The Department of the Interior (DOI), Bureau of Indian Affairs (BIA), Office of the Special Trustee (OST) and tribes have begun the tribal consultation process for the implementation of the Cobell Settlement’s (Settlement) Land Buy Back Program (LBBP). The first meeting took place January 31, 2013, with tribal representatives from Minnesota, Wisconsin, North Dakota, South Dakota, and Montana. in Prior Lake, MN., with the remaining sessions to be held Feb. 6 in Rapid City, SD, and Feb. 14 in Seattle, WA. The DOI has posted a press release about the meetings on their website.
The tribal consultations are meant to provide tribal input into the implementation process. The BIA has put together teams during the past year comprised of departmental representatives. DOI plans to establish three processing centers in various locations along with LBBP Land Titles & Records Offices (LTRO) to manage all acquisitions.
DOI’s start-up costs is expending a portion of the 15% administrative costs of the $1.9 billion Settlement award through these and other efforts. Things are moving fast already and the tribes had their first chance to make comments at this meeting.
After an introduction of all of those attending, DOI/BIA/OST representatives on the panel gave a brief overview of the plan and implementation. Items discussed included:
- The LBBP is authorized for a ten-year period beginning with the final approval of the Settlement, on November 23, 2012. Any funds not expended at the end of the ten-year period, would be returned to Treasury. DOI left open the thought that an extension might be authorized, but no guarantee.
- Establish three LBBP centers for coordinating acquisition purchases. These centers will increase BIA administrative costs as new positions will be required to handle the increase needed for timely processing of acquired interests. BIA stated the 15% administrative costs permitted under the Settlement wasn’t enough and that generally BIA’s costs exceed 15%. Folks thought $285 million was too much for administrative costs, but it is clear that it probably won’t be enough the way things are transpiring.
- DOI made a decision to not place liens on fractionated interest acquired as required under the Indian Land Consolidation Act (ILCA). Liens were a non-issue anyway because the funds weren’t appropriated for acquisitions under ILCA, but subject to the Settlement, an Indian Claims award.
- Appraisals at fair market value (FMV) will be an issue. DOI is proposing to split up the acquisitions into phases by concentrating on an area, region, state or tribes for 18-24 months and then move on to another location. Land values move up and down based on the location and current economy. DOI wants to spend time and money in areas where there is greater interest by individual Indians to sell their interests. Concentration on some locations or areas means that acquisitions may not occur for a few years on other reservations or Indian Country. DOI also discussed redirecting any savings to purchase fractionated interests locally, or to other tribes. Not a good ideal.
- DOI identified title abstracts costs as an administrative cost. Use of the LTRO should make this a non-issue. LTRO can create a certified title ownership throughout each region even with the anticipated volume and increased workload brought on by the LBBP.
- The $60 million Scholarship Program in the Settlement will be funded by additional Interior funds and distributed on a sliding scale which is not a dollar for dollar contribution, but an incentive award. The Scholarships redirects a portion of the Government’s present and past responsibility to provide education to Indian Country already and funding has historically never been sufficient to meet the needs of potential students. Not a good ideal.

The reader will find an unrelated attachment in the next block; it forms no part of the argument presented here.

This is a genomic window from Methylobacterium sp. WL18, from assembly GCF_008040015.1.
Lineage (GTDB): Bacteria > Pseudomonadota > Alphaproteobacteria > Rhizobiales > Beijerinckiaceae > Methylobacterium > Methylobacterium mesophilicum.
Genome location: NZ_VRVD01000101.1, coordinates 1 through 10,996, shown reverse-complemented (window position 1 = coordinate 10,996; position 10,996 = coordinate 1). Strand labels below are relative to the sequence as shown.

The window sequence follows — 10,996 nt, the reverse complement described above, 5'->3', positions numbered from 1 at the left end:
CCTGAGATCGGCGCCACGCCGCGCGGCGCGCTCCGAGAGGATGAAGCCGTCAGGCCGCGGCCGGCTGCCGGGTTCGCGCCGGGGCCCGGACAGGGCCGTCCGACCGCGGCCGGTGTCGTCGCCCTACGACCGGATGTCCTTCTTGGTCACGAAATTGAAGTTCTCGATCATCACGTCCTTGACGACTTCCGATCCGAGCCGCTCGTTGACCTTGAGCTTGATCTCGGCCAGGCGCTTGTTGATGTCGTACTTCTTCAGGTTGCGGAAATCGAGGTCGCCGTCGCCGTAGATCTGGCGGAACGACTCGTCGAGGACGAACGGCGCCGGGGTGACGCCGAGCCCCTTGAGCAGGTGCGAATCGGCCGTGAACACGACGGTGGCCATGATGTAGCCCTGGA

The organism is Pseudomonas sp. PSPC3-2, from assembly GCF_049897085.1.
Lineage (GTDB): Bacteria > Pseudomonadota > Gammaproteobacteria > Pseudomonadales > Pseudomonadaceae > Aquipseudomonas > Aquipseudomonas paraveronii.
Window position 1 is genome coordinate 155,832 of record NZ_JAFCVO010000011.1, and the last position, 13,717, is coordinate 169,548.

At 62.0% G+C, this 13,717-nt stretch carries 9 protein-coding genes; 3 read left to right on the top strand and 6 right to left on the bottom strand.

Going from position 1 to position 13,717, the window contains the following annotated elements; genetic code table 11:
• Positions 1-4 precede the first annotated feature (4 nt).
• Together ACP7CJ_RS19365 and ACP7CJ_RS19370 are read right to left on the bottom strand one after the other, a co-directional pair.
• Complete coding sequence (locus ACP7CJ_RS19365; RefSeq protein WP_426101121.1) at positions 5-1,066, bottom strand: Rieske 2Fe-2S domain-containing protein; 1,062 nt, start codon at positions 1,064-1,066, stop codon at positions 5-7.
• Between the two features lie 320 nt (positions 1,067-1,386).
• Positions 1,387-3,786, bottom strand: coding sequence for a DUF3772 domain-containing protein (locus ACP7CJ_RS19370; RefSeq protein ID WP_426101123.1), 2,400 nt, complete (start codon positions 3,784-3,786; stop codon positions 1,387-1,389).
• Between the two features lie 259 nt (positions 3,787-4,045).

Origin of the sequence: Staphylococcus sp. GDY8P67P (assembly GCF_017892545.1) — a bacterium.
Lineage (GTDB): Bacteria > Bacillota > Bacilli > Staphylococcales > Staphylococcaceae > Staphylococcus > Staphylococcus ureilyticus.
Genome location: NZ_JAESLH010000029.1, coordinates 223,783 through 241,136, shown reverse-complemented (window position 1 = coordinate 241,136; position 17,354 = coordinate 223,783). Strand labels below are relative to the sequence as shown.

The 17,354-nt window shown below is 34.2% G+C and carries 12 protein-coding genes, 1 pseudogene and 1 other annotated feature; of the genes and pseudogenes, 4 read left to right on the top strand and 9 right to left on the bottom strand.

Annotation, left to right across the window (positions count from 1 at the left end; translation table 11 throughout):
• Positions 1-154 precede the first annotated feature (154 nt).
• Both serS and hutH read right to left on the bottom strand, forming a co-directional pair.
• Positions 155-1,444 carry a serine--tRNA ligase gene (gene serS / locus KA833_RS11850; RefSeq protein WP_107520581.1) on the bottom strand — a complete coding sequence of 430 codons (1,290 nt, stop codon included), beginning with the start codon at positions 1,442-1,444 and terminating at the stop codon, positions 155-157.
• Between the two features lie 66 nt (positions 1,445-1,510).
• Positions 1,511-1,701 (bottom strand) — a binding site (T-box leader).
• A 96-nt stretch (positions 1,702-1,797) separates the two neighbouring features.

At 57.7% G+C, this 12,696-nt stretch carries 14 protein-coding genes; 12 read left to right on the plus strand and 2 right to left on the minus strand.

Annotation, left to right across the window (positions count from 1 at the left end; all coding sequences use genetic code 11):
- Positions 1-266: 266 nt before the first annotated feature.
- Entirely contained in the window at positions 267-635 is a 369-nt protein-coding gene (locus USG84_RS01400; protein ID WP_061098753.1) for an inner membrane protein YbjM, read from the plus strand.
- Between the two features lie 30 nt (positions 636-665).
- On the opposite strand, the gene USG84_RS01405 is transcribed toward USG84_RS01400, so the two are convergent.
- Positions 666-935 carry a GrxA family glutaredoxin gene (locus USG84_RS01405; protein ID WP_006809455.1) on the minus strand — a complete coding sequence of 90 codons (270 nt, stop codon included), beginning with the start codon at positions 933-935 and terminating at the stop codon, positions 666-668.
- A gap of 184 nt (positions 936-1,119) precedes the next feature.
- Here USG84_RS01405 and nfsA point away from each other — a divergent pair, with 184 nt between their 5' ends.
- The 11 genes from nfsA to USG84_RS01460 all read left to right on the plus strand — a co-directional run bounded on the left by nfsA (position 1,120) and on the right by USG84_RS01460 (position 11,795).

- BIA stated that they are hoping for an all or nothing acquisition to include land and minerals, but stated it wasn’t set in stone. BIA stated that they are looking to the tribes to consider this issue. Not a good ideal.
- BIA also discussed a ceiling for purchase costs of fractionated interests. The ceiling price would be established for locations by the total value per allotment based on the amount of fractional interest owned by a seller. One possibility is to combine every location’s nationwide proportional share in total interests that is eligible for buy back and multiply it by $1.5 billion to determine each tribe’s total award. This possibility would increase FMV for some fractionated interest owners and decrease those owners whose land value is considerably higher. No a good ideal.
- DOI stated that contracting through P.L. 93-638 is prohibited under the ILCA but tribes can enter into cooperative agreements with BIA primarily for outreach efforts to inform Indian landowners of the program and identify interests of participants. There are approximately 290,000 different fractionation interests to be consolidated nationwide.
- A member of the Tribal Council at Fort Belknap Tribe, indicated that the Montana-Wyoming Tribal Leaders recently met and the consensus of their tribes is to administer 100% of the program and 100% of their share of the 15% admin costs. The individual stated that the BIA has already messed up fractionation before and why let them do it again.
The LBBP can be a good program for Indian Country, but the clock started before the formal preliminary planning and implementation began so it’s already a race against the clock. If the BIA creates all of these new employee positions and obtain centrally located offices for these staff, you might as well kiss year number one of the ten-year term goodbye. Not the best plan, but everyone agreed to it in the Settlement. We will see what happens.
Jay Daniels has 30 years of experience working in Indian Country, managing trust lands and is a member of the Cherokee Nation of Oklahoma. You can find resources and information at http://roundhousetalk.com/